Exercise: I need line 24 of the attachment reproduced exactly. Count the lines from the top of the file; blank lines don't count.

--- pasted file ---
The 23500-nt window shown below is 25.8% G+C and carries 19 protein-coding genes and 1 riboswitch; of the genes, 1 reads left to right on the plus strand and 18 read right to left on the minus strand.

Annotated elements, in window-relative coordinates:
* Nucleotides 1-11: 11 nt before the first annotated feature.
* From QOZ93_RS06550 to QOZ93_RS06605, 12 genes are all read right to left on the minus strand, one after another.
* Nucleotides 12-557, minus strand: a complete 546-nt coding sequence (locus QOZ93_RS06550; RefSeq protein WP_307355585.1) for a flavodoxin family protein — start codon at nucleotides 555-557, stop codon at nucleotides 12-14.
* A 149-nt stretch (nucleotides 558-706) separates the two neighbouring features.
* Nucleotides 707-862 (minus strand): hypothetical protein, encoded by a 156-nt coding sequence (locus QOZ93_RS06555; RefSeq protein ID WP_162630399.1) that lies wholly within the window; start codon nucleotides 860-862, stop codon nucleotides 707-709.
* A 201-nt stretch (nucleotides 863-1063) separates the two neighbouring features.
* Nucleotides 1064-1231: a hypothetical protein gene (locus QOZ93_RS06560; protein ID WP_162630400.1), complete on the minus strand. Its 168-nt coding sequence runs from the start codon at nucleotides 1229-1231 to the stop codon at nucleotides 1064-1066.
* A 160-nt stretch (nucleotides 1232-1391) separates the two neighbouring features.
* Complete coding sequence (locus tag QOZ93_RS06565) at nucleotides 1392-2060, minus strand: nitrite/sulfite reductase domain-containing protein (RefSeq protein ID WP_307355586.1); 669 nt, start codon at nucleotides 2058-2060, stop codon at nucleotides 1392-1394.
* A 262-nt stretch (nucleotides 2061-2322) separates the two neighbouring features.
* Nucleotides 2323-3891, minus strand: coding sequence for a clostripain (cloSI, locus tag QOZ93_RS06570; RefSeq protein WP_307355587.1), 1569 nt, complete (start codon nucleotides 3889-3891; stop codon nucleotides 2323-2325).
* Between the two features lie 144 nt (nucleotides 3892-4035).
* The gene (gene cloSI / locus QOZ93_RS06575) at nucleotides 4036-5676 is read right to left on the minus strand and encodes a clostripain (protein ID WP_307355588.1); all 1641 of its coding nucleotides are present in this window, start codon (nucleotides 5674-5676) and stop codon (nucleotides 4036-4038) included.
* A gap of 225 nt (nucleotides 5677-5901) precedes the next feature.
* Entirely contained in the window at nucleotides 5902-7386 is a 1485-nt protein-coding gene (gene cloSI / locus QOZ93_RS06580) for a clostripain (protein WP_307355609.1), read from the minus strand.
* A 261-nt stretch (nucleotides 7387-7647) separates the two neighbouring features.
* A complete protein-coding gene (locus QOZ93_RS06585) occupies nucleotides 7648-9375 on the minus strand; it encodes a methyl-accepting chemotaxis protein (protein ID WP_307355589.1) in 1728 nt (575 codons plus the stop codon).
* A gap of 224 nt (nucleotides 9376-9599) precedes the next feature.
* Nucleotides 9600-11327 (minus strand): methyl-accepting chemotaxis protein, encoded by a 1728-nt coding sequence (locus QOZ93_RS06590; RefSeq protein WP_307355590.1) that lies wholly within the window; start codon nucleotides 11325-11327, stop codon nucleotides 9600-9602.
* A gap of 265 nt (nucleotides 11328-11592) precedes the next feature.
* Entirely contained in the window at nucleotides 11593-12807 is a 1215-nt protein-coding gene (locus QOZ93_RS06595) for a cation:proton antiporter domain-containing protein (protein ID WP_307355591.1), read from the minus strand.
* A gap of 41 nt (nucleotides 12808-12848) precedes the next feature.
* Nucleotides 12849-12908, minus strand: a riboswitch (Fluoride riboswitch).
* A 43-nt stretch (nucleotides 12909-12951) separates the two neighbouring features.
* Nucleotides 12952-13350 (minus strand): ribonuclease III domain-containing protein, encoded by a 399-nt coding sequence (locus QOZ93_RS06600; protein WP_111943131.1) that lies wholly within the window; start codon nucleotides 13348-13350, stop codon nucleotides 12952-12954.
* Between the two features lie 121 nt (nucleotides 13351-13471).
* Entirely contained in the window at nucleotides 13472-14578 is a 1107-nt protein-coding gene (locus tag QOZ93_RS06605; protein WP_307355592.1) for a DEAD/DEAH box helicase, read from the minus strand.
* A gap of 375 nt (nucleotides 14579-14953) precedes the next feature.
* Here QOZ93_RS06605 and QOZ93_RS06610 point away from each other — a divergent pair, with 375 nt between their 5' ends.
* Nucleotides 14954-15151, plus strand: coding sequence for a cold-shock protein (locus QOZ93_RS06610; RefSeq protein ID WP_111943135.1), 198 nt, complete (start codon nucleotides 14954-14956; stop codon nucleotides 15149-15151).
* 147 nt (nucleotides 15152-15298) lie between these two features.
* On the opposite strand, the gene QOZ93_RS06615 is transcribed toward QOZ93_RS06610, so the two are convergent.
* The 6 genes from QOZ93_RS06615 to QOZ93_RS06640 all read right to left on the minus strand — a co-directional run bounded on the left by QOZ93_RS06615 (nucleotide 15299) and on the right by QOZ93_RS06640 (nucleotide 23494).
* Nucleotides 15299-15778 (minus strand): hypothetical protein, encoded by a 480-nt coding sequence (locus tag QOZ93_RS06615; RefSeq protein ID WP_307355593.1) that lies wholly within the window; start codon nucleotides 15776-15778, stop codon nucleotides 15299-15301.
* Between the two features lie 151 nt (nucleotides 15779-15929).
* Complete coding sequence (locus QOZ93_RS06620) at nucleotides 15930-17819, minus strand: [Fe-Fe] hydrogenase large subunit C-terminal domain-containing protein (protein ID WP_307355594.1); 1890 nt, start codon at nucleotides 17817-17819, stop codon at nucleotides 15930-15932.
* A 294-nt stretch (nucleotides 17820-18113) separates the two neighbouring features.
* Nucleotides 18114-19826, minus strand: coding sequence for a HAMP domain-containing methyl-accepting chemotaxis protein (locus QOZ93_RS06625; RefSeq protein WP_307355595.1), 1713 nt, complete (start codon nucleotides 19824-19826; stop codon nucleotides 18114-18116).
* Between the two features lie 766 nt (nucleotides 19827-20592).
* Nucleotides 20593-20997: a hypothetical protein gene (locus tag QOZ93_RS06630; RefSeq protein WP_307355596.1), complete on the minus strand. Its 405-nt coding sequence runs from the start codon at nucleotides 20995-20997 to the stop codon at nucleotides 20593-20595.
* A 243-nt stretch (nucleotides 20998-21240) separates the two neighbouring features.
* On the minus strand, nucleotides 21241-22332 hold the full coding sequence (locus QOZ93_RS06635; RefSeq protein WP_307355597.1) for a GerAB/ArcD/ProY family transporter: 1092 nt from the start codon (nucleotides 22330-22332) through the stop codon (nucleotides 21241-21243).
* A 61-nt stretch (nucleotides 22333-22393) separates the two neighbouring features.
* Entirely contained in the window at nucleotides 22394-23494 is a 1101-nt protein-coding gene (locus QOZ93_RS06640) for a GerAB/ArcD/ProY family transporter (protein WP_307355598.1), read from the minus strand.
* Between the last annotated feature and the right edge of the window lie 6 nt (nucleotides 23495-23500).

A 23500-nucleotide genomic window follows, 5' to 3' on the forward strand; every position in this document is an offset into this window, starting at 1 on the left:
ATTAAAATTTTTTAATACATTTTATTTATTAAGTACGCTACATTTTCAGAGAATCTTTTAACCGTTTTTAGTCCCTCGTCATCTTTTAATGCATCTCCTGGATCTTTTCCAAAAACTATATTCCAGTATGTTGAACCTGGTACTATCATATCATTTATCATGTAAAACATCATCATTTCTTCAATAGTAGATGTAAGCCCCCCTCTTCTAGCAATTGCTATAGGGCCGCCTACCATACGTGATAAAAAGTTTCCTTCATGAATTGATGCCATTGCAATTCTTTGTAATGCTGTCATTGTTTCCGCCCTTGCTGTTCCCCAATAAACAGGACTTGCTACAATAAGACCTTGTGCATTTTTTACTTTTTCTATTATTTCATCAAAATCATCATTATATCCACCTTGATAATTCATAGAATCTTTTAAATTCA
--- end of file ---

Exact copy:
* A gap of 41 nt (nucleotides 12808-12848) precedes the next feature.